07 January 2010

Somebody is Really Missing the Point (maybe it's me)

OK, so Letterman said this:

And then HRC (and others as well), said this:
You may not be aware that the punch line in your skit has been used as a defense in nearly every hate crime perpetrated against transgender people that has come to trial. For example, the "trans panic" defense was infamously used by Allen Ray Andrade, who was convicted in 2009 of beating 19-year-old Angie Zapata to death with a fire extinguisher after learning of her gender history. According to media reports, it has also been the main defense employed by Juan A. Martinez for the killing of Jorge Steven López Mercado, 19, in Puerto Rico last November.

Your skit affirmed and encouraged a prejudice against transgender Americans that keeps many from finding jobs, housing, and enjoying freedoms you and your writers take for granted every day. We ask that you apologize publicly

Just to remove all traces of doubt: the so-called "gay panic" defense is wrong, loathsome, and vile in all respects, and I've published stuff on it in these terms (thought not put quite so starkly) in the past. But the thing one has to understand about the defense is that it depends quite heavily on heteronormativity. Whereas, it seems to me that this joke, if it is to be funny, is making fun of heteronormativity. Let me say that again, in different terms:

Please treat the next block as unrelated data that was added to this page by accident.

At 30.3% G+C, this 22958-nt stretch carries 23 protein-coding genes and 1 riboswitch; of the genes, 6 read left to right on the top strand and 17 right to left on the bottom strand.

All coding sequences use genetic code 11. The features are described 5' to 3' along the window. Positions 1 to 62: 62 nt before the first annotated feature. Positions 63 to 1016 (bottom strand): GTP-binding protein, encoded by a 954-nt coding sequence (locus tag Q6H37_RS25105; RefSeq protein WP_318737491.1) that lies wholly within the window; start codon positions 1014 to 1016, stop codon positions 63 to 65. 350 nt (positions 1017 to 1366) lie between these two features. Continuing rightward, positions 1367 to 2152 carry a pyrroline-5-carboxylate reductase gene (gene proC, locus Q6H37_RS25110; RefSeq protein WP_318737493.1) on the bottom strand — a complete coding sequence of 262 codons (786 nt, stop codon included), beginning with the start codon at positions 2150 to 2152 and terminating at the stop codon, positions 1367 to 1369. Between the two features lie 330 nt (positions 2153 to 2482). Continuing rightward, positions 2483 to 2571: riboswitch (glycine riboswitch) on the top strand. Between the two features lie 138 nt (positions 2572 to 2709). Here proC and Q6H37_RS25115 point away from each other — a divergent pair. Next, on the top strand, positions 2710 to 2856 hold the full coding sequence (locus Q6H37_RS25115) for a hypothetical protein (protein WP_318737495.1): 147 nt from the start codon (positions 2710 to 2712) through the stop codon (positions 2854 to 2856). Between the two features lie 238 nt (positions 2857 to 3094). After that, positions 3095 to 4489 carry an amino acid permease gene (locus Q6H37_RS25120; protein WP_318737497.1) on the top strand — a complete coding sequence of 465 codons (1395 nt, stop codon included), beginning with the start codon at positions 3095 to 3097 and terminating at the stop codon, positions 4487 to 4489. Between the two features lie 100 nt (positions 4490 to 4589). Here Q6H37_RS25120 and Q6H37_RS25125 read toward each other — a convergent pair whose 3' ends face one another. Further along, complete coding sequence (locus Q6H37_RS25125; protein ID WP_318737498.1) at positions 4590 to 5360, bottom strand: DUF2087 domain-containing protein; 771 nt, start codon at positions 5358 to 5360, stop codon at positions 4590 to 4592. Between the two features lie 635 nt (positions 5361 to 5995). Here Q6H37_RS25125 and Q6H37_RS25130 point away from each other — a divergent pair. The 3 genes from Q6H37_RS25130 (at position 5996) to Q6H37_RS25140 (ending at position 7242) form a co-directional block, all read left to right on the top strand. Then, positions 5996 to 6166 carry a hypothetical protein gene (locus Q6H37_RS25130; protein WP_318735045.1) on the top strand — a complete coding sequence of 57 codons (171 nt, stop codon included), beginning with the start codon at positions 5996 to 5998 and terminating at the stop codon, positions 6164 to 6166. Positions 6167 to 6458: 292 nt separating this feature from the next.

• The panic defense only works as a defense if the audience (the jury) finds it logically compelling that a person would respond to any deviation from heteronormativity by assaulting or murdering the individual who so deviates.
  • The joke only works as a joke if the audience (Dave's viewers) rejects the idea that deviation from heteronormativity is obviously revolting.

Aren't the viewers supposed to be laughing AT the announcer who runs from the room, and not at Amanda Simpson? And if so, why the immediate rush to condemn the joke by HRC, GLAAD, and others?

So, who is missing the point, me or them?


sageblue said...

Them. Once again HRC is wrong-headed (which is why I don't give them money anymore -- for more on that score, just read Sully's screeds against them) and also gives credence to the lie that politically active LGBTs are humorless. Sigh.

Daniel said...

Not to blow up yr blog with my comments, but it seems to me that it is appropriate to call out the skit as making light of the sort of gay panic that frequently is the motive of a hate crime against a transgendered person.

I'm not sure that the funny of the joke hinges on a "laughing at" the announcer's overreaction exactly, but nor is it to laugh directly at Simpson for being a queeirdo. To laugh is to side with the announcer as the hilariously unfortunate victim of trans deception.

The joke, of course, is that the announcer had sex with Simpson, and is finding out about her trans identity when it is "too late": he had sex "with a dude." Gotcha! He runs away in disgust and shame. The funny is that he was tricked into gay sex. The laughter comes from knowing that he is joking, since finding out such a thing would be no laughing matter at all. It seems to me that this feeling of ewww--haha! would lead one to be sympathetic to a feeling of panic and a subsequent violent reaction when considering someone in that situation for real.

The embedded understanding is indeed a heteronormative one: a trans woman is a dude. Her sex remains, essentially, the one that is listed on her birth record.

Gladd says "Depicting people reacting in horror to transgender individuals is a dangerous stereotype for popular media to perpetuate because it contributes to the societal conception of transgender people as abnormal and deceptive, which all-too-often results in anti-transgender violence and/or discrimination when played out in reality." I think that's fair, although it elides the more subtle narrative of the joke where the announcer is reacting as the victim.